Forget things that go bump in the night and monsters under the bed, my biggest fear is waking from a deep sleep with an excruciating Charley Horse, which is what happened to me a few days ago. This occurs randomly every few months. The pain proves almost unbearable as it takes several minutes for the spasm to release. So why do some of us battle this type of leg pain while others have never experienced even one (aka my husband)?
According to the National Institute of Health, a charley horse or muscle spasm can occur in any muscle in the body. Several of my family members endure back muscle spasms. Mine have always been in my legs, and for some reason, usually my right leg. Although my spasms attack at night only, many people, including some of my favorite athletes, experience a charley horse while exercising or performing some sort of physical activity.
Several different causes bring on the dreaded charley horse, including overworking or injuring muscles and working out while low on fluids or certain minerals like potassium. And there you have it . . . I’ve upped my fitness routine over the past two months. While I drink excessive amounts of water, on certain days I can tell it’s not enough. Dehydration and low potassium levels prompt my wicked leg pain. While I’ve read quite a bit about bananas helping to eliminate or lower the occurrence of leg cramps, I don’t find this to be effective.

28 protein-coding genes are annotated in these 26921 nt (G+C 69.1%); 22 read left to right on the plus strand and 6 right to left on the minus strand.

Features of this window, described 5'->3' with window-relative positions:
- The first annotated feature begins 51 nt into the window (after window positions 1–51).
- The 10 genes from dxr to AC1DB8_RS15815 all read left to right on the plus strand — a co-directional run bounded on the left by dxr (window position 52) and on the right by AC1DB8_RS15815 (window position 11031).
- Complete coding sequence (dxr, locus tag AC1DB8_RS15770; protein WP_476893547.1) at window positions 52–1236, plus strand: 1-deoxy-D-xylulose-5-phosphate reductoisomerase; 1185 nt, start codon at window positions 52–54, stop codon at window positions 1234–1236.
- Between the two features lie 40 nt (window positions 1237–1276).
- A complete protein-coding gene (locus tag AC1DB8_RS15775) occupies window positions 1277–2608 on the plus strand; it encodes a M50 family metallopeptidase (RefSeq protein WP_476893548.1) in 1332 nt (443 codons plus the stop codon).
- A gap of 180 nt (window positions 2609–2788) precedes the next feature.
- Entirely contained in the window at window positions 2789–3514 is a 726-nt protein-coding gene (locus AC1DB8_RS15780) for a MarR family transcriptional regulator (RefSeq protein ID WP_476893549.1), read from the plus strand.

I know I’m somewhat dehydrated because my lips and skin are dry, and I crave water at night. So in an effort to reduce my number of nightly visits, I’ve upped my water and potassium intake. I can already feel a difference, noticing only a slight sore spot where the spasm occurred. Sports drinks also help replenish nutrients lost during a hard workout—keeping a few bottles around the house is a good idea.
Finally, know your body. A few days before the charley horse, I had a tightening in one of my leg muscles. It was not a cramp but tightened, like a light spasm, at random times throughout the day and night—sometimes while working out or stretching and during down times, reading in bed. In retrospect I realize it was my body’s way of sending signals of what was to come. We hear it all the time, listen to your body. Mine certainly forewarned me about the dangers lurking around the corner.
As with any type of health related issue, if pain persists, make sure you see a health professional immediately.